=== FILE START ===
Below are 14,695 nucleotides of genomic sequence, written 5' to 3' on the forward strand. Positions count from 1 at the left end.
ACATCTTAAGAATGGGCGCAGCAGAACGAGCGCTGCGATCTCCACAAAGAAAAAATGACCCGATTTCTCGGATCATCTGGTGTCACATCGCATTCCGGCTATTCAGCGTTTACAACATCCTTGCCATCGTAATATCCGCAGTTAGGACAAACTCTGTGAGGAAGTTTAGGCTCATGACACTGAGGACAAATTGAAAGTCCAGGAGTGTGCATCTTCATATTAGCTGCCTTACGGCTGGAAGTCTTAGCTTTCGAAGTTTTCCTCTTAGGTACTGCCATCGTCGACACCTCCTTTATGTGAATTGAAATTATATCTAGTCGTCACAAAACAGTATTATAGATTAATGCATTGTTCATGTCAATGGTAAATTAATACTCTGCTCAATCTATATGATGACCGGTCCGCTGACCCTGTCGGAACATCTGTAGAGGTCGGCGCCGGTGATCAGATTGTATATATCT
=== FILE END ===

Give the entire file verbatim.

Below are 14,695 nucleotides of genomic sequence, written 5' to 3' on the forward strand. Positions count from 1 at the left end.
ACATCTTAAGAATGGGCGCAGCAGAACGAGCGCTGCGATCTCCACAAAGAAAAAATGACCCGATTTCTCGGATCATCTGGTGTCACATCGCATTCCGGCTATTCAGCGTTTACAACATCCTTGCCATCGTAATATCCGCAGTTAGGACAAACTCTGTGAGGAAGTTTAGGCTCATGACACTGAGGACAAATTGAAAGTCCAGGAGTGTGCATCTTCATATTAGCTGCCTTACGGCTGGAAGTCTTAGCTTTCGAAGTTTTCCTCTTAGGTACTGCCATCGTCGACACCTCCTTTATGTGAATTGAAATTATATCTAGTCGTCACAAAACAGTATTATAGATTAATGCATTGTTCATGTCAATGGTAAATTAATACTCTGCTCAATCTATATGATGACCGGTCCGCTGACCCTGTCGGAACATCTGTAGAGGTCGGCGCCGGTGATCAGATTGTATATATCT